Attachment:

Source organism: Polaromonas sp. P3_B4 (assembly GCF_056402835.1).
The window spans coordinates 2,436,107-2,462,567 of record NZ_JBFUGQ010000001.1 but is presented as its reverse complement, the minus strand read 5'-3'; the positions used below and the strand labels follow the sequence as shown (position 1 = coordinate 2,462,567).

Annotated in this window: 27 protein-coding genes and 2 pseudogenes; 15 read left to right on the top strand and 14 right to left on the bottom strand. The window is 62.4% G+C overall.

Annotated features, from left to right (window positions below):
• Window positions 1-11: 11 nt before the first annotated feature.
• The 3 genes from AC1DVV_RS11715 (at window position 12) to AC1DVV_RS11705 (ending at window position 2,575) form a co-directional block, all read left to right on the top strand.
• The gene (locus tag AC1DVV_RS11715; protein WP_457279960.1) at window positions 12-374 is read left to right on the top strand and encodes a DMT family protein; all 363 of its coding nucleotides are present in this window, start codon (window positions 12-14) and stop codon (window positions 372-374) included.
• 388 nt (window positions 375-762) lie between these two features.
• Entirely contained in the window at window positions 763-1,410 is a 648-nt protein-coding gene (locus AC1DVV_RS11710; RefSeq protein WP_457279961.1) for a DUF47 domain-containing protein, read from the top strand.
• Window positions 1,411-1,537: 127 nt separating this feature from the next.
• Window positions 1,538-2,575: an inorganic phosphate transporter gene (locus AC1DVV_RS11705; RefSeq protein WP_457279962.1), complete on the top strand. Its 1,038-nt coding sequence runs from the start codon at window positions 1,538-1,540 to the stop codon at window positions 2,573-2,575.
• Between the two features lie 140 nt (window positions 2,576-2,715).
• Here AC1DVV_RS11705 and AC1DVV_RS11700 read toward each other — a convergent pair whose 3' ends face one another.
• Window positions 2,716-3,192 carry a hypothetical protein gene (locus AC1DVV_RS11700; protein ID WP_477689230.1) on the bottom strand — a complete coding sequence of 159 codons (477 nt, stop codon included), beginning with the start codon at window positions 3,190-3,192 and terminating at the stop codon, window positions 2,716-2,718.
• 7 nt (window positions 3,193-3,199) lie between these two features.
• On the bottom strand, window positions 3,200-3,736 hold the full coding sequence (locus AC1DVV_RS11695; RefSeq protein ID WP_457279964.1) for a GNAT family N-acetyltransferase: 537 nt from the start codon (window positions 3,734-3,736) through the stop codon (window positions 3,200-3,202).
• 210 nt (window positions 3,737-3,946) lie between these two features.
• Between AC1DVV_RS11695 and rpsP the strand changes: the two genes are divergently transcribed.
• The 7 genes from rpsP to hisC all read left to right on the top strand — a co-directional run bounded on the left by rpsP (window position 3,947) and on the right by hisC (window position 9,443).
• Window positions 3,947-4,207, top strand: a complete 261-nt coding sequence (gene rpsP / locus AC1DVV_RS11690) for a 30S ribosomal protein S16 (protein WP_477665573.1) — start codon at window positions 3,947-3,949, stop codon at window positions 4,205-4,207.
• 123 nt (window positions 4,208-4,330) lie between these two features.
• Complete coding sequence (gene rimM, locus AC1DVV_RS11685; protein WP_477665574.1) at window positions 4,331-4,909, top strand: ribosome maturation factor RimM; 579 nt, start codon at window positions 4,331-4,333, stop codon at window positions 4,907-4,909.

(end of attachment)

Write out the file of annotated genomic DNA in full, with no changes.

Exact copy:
Source organism: Polaromonas sp. P3_B4 (assembly GCF_056402835.1).
The window spans coordinates 2,436,107-2,462,567 of record NZ_JBFUGQ010000001.1 but is presented as its reverse complement, the minus strand read 5'-3'; the positions used below and the strand labels follow the sequence as shown (position 1 = coordinate 2,462,567).

Annotated in this window: 27 protein-coding genes and 2 pseudogenes; 15 read left to right on the top strand and 14 right to left on the bottom strand. The window is 62.4% G+C overall.

Annotated features, from left to right (window positions below):
• Window positions 1-11: 11 nt before the first annotated feature.
• The 3 genes from AC1DVV_RS11715 (at window position 12) to AC1DVV_RS11705 (ending at window position 2,575) form a co-directional block, all read left to right on the top strand.
• The gene (locus tag AC1DVV_RS11715; protein WP_457279960.1) at window positions 12-374 is read left to right on the top strand and encodes a DMT family protein; all 363 of its coding nucleotides are present in this window, start codon (window positions 12-14) and stop codon (window positions 372-374) included.
• 388 nt (window positions 375-762) lie between these two features.
• Entirely contained in the window at window positions 763-1,410 is a 648-nt protein-coding gene (locus AC1DVV_RS11710; RefSeq protein WP_457279961.1) for a DUF47 domain-containing protein, read from the top strand.
• Window positions 1,411-1,537: 127 nt separating this feature from the next.
• Window positions 1,538-2,575: an inorganic phosphate transporter gene (locus AC1DVV_RS11705; RefSeq protein WP_457279962.1), complete on the top strand. Its 1,038-nt coding sequence runs from the start codon at window positions 1,538-1,540 to the stop codon at window positions 2,573-2,575.
• Between the two features lie 140 nt (window positions 2,576-2,715).
• Here AC1DVV_RS11705 and AC1DVV_RS11700 read toward each other — a convergent pair whose 3' ends face one another.
• Window positions 2,716-3,192 carry a hypothetical protein gene (locus AC1DVV_RS11700; protein ID WP_477689230.1) on the bottom strand — a complete coding sequence of 159 codons (477 nt, stop codon included), beginning with the start codon at window positions 3,190-3,192 and terminating at the stop codon, window positions 2,716-2,718.
• 7 nt (window positions 3,193-3,199) lie between these two features.
• On the bottom strand, window positions 3,200-3,736 hold the full coding sequence (locus AC1DVV_RS11695; RefSeq protein ID WP_457279964.1) for a GNAT family N-acetyltransferase: 537 nt from the start codon (window positions 3,734-3,736) through the stop codon (window positions 3,200-3,202).
• 210 nt (window positions 3,737-3,946) lie between these two features.
• Between AC1DVV_RS11695 and rpsP the strand changes: the two genes are divergently transcribed.
• The 7 genes from rpsP to hisC all read left to right on the top strand — a co-directional run bounded on the left by rpsP (window position 3,947) and on the right by hisC (window position 9,443).
• Window positions 3,947-4,207, top strand: a complete 261-nt coding sequence (gene rpsP / locus AC1DVV_RS11690) for a 30S ribosomal protein S16 (protein WP_477665573.1) — start codon at window positions 3,947-3,949, stop codon at window positions 4,205-4,207.
• 123 nt (window positions 4,208-4,330) lie between these two features.
• Complete coding sequence (gene rimM, locus AC1DVV_RS11685; protein WP_477665574.1) at window positions 4,331-4,909, top strand: ribosome maturation factor RimM; 579 nt, start codon at window positions 4,331-4,333, stop codon at window positions 4,907-4,909.